I devoted more attention to 6m, hoping to test out my recently installed antenna. Whilst signals were strong at times, up to +17dB, they tended to fade quickly, so more gain might extend the operating period long enough to complete the contact. So far so good. ODX was 9A2DI in JN95 (as it often is) at 1870km. I had 32 QSOs on 6m in just under 4 hours,  working 11 DXCC and 25 squares.
6m (50MHz) contacts at GM4FVM on 11 Feburary 2020
32 QSOs producing 25 squares shows how variable this opening was. Most of the time there were only two or three stations heard at once. As it moved around without much of a pattern, the stations changed location. Some of the French stations were there for a long time, as were some of the Balkan stations, whereas the Germans and Czechs stayed only briefly.

Only rarely do these events stray onto 4m. I think this is partly due to the low activity on that band, but also the trend for small pockets of territory to be covered as you get higher in frequency (which gets much more pronounced on 2m). Both these factors mean that your chances of picking out an active amateur are lower. However, I still did have some success:-
4m (70MHz) contacts at GM4FVM on 11 February 2020
Of course there are a lot fewer stations active on 70MHz. I was heard in Spain, which surprised me. I was pleased with that performance from the new antenna. 3 QSOs on 3 DXCC and 3 squares, of course. ODX was HA7WFN in JN97 at 1733km. Just to prove me wrong, he stayed on my waterfall for half an hour. Maybe the variation is not so much in which area is covered, but how wide the area of coverage. Perhaps as the area of ionisation varies this changes the stations we hear. So a station at the centre would stay on the propagation zone for longer than one at the edge. I have no firm evidence for this, I just wonder.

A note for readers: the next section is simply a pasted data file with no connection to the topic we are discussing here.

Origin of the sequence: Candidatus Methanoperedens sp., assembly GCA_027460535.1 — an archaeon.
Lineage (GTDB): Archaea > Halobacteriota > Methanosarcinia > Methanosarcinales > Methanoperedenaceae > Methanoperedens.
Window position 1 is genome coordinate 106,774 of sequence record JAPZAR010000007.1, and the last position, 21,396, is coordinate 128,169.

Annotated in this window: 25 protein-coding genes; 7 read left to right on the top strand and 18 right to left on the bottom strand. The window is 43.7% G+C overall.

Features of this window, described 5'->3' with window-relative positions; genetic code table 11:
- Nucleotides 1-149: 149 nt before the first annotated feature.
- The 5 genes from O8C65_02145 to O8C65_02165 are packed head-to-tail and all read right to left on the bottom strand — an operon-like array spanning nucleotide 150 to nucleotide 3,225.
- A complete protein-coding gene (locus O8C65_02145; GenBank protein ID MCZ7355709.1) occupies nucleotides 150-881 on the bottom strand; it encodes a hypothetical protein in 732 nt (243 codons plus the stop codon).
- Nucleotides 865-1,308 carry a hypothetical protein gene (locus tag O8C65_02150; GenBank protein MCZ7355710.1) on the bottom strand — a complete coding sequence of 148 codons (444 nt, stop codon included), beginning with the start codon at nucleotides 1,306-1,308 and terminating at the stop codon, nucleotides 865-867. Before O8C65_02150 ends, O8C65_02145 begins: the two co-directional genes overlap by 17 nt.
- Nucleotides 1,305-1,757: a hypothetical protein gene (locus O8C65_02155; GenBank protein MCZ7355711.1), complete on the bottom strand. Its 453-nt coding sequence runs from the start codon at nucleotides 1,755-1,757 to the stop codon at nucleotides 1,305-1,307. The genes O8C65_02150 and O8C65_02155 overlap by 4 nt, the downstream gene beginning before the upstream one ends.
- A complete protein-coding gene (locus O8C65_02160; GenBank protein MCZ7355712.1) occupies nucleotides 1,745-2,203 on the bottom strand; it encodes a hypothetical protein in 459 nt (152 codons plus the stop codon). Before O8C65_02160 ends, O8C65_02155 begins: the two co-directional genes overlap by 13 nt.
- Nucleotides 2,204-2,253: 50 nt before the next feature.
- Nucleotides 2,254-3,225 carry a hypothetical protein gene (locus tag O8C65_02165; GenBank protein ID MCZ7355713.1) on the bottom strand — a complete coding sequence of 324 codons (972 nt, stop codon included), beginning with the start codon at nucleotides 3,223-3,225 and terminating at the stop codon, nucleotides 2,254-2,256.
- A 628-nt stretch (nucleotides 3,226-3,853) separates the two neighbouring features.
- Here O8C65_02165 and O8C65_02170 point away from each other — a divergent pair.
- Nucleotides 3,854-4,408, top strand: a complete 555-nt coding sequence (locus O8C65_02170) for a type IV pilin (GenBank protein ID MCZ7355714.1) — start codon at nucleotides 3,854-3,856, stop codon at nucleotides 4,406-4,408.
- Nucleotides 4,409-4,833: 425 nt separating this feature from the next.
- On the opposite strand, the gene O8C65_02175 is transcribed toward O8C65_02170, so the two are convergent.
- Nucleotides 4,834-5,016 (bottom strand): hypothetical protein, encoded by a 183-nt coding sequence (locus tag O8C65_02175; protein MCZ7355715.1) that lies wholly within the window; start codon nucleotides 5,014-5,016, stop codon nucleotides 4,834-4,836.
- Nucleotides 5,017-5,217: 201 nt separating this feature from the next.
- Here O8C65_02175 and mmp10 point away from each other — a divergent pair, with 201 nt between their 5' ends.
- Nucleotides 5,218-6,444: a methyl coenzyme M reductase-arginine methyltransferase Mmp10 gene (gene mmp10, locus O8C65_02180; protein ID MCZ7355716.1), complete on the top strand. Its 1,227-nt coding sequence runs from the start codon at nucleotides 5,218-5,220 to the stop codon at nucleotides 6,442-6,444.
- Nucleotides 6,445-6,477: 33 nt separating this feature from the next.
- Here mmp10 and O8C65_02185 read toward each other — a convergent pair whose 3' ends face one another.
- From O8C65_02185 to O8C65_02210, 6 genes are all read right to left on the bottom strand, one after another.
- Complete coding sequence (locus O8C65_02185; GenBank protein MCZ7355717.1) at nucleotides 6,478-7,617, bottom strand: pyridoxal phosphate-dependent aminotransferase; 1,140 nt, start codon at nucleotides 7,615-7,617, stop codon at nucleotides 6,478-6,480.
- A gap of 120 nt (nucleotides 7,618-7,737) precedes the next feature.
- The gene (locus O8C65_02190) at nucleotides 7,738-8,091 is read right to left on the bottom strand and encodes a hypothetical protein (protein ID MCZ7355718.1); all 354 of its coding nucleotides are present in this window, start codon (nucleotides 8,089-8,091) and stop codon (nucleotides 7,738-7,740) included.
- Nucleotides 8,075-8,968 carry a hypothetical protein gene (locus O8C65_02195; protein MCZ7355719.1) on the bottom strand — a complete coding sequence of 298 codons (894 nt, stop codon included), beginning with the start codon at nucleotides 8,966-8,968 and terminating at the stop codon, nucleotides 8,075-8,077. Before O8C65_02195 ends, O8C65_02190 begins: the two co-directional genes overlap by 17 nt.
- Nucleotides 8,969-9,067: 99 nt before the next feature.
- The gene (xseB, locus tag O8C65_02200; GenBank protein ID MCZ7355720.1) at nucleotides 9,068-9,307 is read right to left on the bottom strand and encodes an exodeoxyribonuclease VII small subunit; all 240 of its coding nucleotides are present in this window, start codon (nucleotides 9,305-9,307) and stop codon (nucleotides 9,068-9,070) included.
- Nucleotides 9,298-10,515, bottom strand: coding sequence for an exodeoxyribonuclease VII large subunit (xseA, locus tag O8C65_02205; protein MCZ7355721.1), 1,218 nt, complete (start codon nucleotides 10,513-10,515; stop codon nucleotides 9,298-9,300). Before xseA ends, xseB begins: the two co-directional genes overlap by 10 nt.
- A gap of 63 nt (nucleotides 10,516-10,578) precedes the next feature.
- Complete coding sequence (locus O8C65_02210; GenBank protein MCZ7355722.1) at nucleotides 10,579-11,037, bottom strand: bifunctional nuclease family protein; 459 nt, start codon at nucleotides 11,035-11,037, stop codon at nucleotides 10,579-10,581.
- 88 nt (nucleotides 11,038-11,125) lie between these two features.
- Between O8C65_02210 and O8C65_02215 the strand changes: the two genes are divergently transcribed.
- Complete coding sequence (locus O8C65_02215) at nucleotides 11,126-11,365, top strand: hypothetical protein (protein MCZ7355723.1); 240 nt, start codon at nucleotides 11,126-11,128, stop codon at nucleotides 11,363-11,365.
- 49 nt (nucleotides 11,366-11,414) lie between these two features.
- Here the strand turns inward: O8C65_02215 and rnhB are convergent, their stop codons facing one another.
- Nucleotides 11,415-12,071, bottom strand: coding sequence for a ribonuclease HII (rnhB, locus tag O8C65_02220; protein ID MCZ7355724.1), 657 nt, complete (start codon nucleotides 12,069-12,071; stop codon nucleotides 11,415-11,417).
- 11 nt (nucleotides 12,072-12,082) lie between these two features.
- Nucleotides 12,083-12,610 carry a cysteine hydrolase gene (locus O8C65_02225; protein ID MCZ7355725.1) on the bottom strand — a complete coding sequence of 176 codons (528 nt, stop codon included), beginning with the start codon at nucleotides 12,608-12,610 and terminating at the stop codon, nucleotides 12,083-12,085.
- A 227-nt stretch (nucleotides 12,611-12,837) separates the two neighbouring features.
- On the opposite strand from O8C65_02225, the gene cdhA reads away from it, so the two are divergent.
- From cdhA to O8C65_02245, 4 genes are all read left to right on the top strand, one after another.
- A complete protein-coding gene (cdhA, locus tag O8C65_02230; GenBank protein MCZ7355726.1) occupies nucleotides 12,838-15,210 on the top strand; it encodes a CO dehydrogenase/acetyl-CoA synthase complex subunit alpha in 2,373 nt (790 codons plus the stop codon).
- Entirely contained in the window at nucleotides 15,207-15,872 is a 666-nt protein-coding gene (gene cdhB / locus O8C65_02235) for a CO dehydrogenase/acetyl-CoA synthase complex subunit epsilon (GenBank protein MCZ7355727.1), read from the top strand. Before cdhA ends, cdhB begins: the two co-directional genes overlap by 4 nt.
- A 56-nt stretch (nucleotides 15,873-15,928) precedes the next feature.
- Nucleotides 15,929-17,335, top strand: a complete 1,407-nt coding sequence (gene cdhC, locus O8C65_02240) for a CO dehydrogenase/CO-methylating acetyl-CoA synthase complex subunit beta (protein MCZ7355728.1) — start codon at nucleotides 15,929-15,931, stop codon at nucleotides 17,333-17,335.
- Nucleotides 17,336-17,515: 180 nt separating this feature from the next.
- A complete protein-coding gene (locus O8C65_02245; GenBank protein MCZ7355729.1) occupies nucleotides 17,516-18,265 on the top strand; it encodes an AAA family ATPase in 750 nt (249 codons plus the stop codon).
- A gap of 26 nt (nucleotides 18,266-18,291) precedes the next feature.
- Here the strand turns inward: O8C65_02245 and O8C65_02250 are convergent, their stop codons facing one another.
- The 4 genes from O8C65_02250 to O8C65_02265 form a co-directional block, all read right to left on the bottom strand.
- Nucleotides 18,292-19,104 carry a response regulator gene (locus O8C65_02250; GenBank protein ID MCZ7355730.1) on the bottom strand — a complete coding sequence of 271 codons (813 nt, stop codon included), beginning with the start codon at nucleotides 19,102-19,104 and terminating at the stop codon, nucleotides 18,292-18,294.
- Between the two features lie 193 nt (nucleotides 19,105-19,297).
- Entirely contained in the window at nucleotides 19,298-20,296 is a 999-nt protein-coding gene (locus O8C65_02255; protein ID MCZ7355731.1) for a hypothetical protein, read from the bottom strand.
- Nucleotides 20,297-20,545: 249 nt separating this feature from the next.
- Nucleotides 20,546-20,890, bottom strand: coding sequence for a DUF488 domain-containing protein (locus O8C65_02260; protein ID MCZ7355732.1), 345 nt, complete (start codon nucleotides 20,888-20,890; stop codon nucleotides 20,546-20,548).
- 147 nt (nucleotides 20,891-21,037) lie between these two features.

During Summer Es, the common type, sometimes you can just about see the effect of the Sun moving in relation to any point on the Earth (well, the Earth rotating really). The Es tends to move, as you might expect, East to West as the Sun does. People talk about "Es clouds drifting", but there are no Es clouds in that sense, and whatever you call them they don't drift anyway. The very way Es clouds work is that they are trapped layers of ionised particles, so by any definition they do not move much. During this event there was not much sign of any pattern. Probably the ionisation was popping up wherever the geomagnetic effect was strongest.